Hypertransaminasemia in pediatric celiac disease patients and its prevalence as a diagnostic clue

C. Farre, M. Esteve, A. Curcoy, E. Cabré, E. Arranz, L. L. Amat, S. Garcia-Tornel

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    OBJECTIVES: The aims of this study were to evaluate the following: 1) the prevalence of hypertransaminasemia (HT) in a pediatric celiac disease (CD) and its relation with clinical parameters; 2) the frequency of HT as the only manifestation of pediatric CD; and 3) the evolution of HT after a gluten free diet. METHODS: A total of 114 consecutive pediatric CD patients were studied (60% with classical and 40% with atypical forms). Antiendomisyum antibodies and anti-tissue transglutaminase antibodies were determined in patients with a clinical suspicion of CD (including unexplained chronic HT), in patients at risk, and in patients with preoperative increased ALT activity for minor surgery. CD was confirmed by duodenal biopsy. At baseline, the relationship between clinical factors and aminotransferase status was univariately and multivariately assessed. After starting a gluten free diet, patients were followed up, until serological markers cleared and serum aminotransferase normalized. RESULTS: HT occurred in 32% of patients (37 of 114) at diagnosis. HT was the only manifestation of CD in five patients (4.3%). Patients with HT were younger (2.9 ± 0.4 yr) than patients with normal aminotransferases (5.1 ± 0.5 yr) (p = 0.007). A higher percentage of patients with classical CD tend to have abnormal aminotransferases (73%; 95% CI = 65-81%) than do patients with atypical CD (27%; 95% CI = 19-35%) (p = 0.068). Logistic regression analysis showed that only younger age was significantly associated with HT (p = 0.039; OR = 0.8; 95% CI = 0.71-0.99). Aminotransferases normalized with a gluten free diet in all 35 patients who were followed-up, either before (n = 18) or at the same time (n = 17) as serological markers cleared. CONCLUSIONS: HT is a frequent finding in pediatric CD patients and, in a substantial proportion, may be the only manifestation of CD. Thus, serological markers of CD should be introduced in the first step of the diagnostic workup of liver diseases in pediatric patients. (Am J Gastroenterol 2002;97: © 2002 by Am. Coll. of Gastroenterology).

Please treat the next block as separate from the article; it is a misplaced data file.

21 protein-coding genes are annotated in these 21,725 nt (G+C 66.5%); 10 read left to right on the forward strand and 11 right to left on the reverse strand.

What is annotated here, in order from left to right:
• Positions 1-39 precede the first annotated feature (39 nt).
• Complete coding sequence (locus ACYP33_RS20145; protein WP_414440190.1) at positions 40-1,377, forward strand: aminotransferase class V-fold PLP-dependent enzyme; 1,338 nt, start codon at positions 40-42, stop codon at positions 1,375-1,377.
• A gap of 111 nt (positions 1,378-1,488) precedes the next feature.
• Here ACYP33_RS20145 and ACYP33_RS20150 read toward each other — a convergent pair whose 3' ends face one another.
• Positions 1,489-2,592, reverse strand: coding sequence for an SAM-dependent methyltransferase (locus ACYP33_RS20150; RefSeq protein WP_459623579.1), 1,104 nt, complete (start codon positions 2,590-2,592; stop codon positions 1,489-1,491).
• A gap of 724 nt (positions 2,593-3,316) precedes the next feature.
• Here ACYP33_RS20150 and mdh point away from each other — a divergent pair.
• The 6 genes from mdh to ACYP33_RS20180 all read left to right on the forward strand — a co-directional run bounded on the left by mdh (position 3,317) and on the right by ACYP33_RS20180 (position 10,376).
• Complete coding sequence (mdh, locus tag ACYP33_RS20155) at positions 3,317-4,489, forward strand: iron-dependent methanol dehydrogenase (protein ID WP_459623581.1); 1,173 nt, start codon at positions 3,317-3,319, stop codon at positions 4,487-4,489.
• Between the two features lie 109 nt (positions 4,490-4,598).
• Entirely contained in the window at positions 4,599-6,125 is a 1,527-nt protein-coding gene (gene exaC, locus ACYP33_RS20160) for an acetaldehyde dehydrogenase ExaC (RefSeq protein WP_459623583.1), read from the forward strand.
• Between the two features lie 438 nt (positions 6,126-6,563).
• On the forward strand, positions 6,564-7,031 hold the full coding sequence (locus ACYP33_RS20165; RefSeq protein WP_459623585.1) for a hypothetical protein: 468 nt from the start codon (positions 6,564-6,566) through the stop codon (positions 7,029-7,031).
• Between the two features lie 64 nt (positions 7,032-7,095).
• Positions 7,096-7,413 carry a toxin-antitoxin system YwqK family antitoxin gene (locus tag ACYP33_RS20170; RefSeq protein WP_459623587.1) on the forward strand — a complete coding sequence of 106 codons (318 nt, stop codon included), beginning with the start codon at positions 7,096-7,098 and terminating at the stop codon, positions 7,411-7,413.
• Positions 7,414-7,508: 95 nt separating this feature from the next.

Original languageEnglish
    Pages (from-to)3176-3181
    JournalAmerican Journal of Gastroenterology
    Issue number12
    Publication statusPublished - 1 Dec 2002

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